Let’s say you’re a wealthy Swiss agronomist with a chalet at 9,843 feet (3,000 meters) in the Alps, and you want to reach the cabin in style even in the worst weather conditions. What do you do? This person commissioned Delta 4×4 to mount tracks to a Mercedes-Benz G 500.
To create the necessary space for the treads, Delta 4×4 gives this G-Class a 7.874-inch (20-centimeter) suspension lift. Extended fenders cover the rig’s broader width.
Gallery: Mercedes G500 On Caterpillar Tracks By Delta 4×4
Even in the Swiss Alps, this level of off-road capability is unnecessary during portions of the year. The tracks are removable, and the SUV can wear conventional wheels during the summer months.
Doing this conversion was a pricey undertaking. With parts and installation, the track setup alone was €50,000 ($52,442 at current exchange rates). Plus, the pieces had to be homologated In Switzerland including testing and inspections, and that process added roughly an additional €50,000 to the cost.
Then, the suspension upgrades and the necessary approvals added around €19,000 ($19,929) to this vehicle. There’s another €20,000 ($20,994) in the various extras like the modified front bumper with a brush bar, the roof rack, and the extra set of wheels.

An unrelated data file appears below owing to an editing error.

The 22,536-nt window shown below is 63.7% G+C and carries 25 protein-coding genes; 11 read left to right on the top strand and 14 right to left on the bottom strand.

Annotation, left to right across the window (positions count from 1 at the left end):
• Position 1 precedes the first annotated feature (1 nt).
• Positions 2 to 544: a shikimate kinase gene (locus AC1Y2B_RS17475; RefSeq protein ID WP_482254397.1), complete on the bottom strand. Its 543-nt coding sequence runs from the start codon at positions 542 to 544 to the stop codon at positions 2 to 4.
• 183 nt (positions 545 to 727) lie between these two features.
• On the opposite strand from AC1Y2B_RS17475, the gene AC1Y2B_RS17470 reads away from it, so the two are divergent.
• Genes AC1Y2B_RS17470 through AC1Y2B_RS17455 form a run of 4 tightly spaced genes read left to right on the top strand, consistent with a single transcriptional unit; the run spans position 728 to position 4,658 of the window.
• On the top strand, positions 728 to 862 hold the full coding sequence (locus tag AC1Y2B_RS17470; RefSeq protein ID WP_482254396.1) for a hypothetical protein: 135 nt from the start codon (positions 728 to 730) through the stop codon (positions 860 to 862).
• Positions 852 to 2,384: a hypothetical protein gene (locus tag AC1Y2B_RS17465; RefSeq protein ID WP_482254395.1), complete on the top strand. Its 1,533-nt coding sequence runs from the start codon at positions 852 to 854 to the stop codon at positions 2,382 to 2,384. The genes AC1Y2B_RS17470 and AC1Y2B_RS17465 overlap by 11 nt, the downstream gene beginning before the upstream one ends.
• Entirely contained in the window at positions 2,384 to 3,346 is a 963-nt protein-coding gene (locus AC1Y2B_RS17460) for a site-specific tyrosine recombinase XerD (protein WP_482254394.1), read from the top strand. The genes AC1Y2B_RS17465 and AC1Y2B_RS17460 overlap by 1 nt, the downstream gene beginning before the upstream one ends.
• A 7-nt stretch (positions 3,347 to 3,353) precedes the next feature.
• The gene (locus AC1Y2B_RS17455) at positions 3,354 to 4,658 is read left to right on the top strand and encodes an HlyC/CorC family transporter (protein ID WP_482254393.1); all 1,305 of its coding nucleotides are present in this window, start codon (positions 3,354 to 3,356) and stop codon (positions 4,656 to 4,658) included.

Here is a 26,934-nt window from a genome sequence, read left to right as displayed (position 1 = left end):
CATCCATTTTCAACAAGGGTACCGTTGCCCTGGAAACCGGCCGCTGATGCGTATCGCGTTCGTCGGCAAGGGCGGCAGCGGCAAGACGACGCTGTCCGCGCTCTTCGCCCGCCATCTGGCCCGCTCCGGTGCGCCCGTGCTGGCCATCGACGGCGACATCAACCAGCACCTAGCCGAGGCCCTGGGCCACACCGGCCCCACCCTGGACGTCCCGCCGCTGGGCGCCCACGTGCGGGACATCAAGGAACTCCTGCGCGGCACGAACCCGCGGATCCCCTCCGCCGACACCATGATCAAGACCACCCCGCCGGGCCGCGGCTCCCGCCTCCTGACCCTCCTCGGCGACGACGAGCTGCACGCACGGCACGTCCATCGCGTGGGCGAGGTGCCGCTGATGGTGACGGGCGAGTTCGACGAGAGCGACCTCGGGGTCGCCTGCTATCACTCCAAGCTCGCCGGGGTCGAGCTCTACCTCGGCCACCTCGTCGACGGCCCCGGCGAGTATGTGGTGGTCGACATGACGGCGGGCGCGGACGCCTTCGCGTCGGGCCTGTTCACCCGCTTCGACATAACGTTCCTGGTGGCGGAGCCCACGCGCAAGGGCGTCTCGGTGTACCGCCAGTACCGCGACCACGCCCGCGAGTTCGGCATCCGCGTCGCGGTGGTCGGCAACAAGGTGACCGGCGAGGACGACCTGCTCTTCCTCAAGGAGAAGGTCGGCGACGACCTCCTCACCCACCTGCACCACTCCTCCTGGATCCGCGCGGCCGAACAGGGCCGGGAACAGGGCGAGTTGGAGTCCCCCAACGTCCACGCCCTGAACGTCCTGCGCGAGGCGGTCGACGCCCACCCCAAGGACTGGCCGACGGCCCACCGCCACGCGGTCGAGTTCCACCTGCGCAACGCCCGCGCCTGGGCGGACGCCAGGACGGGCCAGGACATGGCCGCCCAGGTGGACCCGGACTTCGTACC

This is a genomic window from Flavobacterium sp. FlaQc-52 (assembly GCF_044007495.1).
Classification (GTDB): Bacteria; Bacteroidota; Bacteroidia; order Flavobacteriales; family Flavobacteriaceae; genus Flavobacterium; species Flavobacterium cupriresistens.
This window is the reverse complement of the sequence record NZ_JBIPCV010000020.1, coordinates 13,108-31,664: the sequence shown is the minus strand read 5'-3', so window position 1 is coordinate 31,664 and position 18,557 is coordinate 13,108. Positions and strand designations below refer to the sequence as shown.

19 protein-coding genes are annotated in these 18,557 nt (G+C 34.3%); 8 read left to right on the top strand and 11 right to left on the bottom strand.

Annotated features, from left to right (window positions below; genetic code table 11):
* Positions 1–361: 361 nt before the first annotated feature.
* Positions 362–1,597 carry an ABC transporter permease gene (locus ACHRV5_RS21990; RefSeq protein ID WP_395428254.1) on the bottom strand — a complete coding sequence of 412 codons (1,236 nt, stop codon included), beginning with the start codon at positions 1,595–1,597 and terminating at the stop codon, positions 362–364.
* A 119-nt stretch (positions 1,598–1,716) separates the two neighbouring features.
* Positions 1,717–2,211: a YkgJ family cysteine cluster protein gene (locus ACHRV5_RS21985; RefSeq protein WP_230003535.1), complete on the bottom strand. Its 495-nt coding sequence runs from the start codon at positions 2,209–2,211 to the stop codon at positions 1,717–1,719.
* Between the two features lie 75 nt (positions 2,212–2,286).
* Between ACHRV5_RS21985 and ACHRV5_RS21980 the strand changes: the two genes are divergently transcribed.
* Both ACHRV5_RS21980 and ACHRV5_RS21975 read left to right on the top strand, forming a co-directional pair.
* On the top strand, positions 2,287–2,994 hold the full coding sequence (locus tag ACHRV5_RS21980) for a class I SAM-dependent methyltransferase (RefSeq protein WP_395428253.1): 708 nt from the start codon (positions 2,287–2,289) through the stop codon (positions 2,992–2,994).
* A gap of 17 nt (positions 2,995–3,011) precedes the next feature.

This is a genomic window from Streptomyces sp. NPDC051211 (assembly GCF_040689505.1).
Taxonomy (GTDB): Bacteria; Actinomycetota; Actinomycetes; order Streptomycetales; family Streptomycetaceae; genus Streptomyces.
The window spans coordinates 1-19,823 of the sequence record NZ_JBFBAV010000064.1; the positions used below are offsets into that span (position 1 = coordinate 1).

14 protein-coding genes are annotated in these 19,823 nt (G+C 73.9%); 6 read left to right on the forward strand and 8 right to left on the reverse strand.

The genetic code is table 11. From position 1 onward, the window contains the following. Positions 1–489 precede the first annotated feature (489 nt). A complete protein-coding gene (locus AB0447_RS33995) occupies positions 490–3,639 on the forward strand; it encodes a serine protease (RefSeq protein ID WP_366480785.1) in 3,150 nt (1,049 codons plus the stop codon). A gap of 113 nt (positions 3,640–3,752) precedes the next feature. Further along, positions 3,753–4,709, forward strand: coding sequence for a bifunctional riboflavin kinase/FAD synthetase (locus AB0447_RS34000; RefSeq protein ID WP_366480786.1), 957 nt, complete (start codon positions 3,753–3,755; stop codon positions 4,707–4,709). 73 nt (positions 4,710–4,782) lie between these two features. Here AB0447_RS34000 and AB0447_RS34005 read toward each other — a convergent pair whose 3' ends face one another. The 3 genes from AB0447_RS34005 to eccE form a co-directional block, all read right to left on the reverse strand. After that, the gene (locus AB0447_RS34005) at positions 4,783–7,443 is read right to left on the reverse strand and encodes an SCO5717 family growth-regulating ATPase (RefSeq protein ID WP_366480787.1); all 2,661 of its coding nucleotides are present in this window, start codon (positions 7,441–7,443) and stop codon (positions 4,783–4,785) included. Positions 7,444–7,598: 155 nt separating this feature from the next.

Tallying all of these figures gives this conversion a cost of around €139,000 ($145,778). To put this into perspective, a new G 500 in Germany currently has a starting price of €130,203.85, meaning the work was more than the vehicle.
Delta 4×4 specializes in doing extreme conversions like the one on this G-Class. For example, it created a Suzuki Jimny with portal axles for extreme off-roading. The company also built a Rolls-Royce Cullinan overlander with a lifted suspension and rooftop tent.
The future of the G-Class is electric. Motor1.com recently got the chance to drive an EQG prototype. Mercedes engineered it to have every bit of the off-road capability as the combustion-powered version. The team even made the EV capable of tank turns.
Mercedes isn’t providing full technical details about the EQG yet. It has four electric motors – one powering each wheel. There’s speculation that the battery might be the 108-kilowatt-hour pack from the EQS SUV.
Source: Delta 4×4
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